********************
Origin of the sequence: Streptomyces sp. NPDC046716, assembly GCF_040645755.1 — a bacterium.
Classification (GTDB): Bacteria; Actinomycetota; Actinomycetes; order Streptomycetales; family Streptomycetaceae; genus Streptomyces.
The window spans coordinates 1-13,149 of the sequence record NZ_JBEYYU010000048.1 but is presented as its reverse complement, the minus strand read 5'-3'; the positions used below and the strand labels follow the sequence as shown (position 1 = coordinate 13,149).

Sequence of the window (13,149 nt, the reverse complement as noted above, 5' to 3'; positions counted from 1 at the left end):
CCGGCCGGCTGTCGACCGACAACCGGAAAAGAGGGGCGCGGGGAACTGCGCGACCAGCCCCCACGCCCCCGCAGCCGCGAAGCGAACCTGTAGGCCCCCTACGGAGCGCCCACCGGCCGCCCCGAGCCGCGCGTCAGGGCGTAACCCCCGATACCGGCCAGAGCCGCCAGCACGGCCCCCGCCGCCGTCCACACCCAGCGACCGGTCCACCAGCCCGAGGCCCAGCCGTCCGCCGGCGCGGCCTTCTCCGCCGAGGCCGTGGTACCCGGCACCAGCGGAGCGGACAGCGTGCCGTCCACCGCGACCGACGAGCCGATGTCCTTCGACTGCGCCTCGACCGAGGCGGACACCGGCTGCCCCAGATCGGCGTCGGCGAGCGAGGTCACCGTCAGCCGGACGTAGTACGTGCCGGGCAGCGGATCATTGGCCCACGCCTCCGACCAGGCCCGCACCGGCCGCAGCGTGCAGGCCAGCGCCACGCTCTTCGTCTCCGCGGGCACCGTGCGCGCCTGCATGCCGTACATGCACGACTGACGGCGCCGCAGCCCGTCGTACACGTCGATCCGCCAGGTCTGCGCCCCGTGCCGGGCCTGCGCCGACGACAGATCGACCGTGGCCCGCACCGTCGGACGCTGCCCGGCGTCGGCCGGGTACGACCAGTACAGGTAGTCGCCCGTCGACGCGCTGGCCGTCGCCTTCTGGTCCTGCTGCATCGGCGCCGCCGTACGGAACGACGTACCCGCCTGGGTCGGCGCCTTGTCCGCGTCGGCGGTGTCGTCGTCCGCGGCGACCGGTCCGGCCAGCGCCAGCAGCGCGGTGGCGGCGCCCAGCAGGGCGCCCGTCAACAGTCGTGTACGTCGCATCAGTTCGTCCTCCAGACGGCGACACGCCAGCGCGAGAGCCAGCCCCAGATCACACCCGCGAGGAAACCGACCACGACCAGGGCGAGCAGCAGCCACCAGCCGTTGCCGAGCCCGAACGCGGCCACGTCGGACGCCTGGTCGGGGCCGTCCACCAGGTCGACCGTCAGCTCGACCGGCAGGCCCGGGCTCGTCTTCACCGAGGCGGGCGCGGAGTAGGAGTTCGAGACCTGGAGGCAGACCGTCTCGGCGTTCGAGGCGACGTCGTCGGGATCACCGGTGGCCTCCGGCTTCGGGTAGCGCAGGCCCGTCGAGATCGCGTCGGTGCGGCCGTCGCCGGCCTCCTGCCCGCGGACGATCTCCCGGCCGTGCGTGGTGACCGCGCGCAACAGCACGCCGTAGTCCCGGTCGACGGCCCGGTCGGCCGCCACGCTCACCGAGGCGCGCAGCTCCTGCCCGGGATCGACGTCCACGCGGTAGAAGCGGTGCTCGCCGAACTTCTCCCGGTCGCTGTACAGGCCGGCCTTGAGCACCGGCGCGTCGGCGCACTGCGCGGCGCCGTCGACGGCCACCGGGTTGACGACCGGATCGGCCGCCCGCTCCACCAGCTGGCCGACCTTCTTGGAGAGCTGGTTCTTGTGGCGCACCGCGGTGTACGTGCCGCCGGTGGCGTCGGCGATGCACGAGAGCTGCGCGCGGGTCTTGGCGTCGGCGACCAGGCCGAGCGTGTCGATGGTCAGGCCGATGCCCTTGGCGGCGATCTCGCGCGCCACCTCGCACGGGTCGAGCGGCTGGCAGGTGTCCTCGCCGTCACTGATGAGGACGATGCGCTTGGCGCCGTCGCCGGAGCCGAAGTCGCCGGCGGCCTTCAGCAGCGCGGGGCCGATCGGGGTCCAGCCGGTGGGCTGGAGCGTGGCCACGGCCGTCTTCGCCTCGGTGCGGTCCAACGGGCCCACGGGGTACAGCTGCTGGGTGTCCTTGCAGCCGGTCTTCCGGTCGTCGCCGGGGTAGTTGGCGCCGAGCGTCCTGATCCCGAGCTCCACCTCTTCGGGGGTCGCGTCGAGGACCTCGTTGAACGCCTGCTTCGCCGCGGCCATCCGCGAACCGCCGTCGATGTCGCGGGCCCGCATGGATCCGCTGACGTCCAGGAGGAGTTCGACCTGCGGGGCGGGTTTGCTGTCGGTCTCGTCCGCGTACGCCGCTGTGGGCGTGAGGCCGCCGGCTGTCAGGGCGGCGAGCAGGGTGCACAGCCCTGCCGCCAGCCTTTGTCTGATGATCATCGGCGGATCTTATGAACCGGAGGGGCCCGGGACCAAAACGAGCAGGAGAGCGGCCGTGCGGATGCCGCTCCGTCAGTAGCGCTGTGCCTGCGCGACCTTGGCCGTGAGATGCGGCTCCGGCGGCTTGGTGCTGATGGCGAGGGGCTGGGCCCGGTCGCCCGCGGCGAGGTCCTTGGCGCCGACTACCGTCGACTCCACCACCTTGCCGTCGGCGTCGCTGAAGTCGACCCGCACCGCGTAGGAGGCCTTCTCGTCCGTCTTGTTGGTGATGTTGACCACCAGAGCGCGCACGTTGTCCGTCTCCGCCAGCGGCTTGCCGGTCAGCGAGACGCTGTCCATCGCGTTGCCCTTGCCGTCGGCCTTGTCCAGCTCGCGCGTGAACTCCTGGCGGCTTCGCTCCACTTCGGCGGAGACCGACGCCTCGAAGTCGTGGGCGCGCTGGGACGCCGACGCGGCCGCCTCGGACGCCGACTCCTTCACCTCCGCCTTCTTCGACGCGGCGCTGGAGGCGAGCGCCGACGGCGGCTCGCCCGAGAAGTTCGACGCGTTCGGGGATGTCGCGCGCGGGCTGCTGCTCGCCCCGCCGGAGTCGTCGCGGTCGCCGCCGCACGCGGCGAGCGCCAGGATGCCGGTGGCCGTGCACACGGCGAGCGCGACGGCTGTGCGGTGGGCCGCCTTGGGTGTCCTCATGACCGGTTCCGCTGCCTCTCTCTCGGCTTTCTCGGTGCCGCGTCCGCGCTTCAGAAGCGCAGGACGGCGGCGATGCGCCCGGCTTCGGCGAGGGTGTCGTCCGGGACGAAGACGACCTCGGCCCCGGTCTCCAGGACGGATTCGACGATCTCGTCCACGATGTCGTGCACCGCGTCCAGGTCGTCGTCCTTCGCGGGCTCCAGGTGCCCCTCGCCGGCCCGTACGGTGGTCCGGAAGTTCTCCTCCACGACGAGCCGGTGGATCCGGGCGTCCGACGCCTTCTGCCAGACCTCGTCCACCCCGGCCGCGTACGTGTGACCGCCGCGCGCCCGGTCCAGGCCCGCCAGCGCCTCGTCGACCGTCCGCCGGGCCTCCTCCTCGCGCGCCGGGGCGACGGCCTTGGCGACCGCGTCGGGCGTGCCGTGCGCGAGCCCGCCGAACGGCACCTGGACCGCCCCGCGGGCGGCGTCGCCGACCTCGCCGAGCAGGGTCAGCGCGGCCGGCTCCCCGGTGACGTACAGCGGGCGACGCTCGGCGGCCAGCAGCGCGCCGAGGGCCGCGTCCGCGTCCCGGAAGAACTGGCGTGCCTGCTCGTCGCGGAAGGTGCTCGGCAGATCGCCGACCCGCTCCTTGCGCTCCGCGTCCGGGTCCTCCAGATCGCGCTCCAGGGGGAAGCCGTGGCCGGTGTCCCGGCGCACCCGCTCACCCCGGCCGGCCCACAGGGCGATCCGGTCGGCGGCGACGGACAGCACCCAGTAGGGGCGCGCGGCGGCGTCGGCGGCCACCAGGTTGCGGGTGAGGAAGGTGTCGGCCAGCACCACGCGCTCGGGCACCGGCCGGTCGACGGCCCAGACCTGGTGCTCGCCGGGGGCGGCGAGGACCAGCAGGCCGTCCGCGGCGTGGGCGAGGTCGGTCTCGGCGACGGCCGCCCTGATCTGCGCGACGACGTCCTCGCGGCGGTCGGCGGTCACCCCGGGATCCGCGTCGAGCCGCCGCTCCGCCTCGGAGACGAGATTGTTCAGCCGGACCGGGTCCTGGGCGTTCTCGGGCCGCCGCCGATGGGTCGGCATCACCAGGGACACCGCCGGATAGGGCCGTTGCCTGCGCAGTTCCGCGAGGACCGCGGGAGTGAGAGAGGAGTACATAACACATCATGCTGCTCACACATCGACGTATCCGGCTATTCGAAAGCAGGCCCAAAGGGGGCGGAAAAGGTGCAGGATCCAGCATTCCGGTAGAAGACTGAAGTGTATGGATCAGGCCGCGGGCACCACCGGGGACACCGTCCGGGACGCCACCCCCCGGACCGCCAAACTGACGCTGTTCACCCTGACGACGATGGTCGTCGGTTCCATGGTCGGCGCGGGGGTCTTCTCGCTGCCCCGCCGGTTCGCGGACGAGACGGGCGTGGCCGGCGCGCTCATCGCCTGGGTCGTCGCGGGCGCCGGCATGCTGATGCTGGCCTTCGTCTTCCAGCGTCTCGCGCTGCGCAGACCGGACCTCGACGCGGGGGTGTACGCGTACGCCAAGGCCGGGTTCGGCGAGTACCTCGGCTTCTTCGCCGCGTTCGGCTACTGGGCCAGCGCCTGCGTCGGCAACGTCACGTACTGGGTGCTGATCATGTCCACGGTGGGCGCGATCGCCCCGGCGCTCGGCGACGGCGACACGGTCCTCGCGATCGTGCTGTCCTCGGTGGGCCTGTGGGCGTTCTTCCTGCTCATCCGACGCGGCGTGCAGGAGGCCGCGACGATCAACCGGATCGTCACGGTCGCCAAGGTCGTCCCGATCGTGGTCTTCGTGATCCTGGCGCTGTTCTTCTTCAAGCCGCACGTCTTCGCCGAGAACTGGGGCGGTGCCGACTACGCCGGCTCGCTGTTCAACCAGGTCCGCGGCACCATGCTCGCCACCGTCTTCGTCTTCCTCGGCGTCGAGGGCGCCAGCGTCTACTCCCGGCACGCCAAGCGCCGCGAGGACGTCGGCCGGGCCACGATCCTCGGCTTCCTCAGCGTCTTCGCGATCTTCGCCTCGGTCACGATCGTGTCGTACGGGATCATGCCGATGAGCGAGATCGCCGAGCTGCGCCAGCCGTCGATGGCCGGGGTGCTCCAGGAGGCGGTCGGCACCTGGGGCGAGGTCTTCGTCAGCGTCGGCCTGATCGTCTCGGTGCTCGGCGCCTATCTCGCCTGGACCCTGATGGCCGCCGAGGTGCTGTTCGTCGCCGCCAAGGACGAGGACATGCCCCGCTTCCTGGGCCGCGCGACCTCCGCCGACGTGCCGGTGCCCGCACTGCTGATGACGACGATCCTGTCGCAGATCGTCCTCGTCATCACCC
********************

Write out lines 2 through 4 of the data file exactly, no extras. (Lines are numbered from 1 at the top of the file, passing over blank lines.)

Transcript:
Classification (GTDB): Bacteria; Actinomycetota; Actinomycetes; order Streptomycetales; family Streptomycetaceae; genus Streptomyces.
The window spans coordinates 1-13,149 of the sequence record NZ_JBEYYU010000048.1 but is presented as its reverse complement, the minus strand read 5'-3'; the positions used below and the strand labels follow the sequence as shown (position 1 = coordinate 13,149).

Sequence of the window (13,149 nt, the reverse complement as noted above, 5' to 3'; positions counted from 1 at the left end):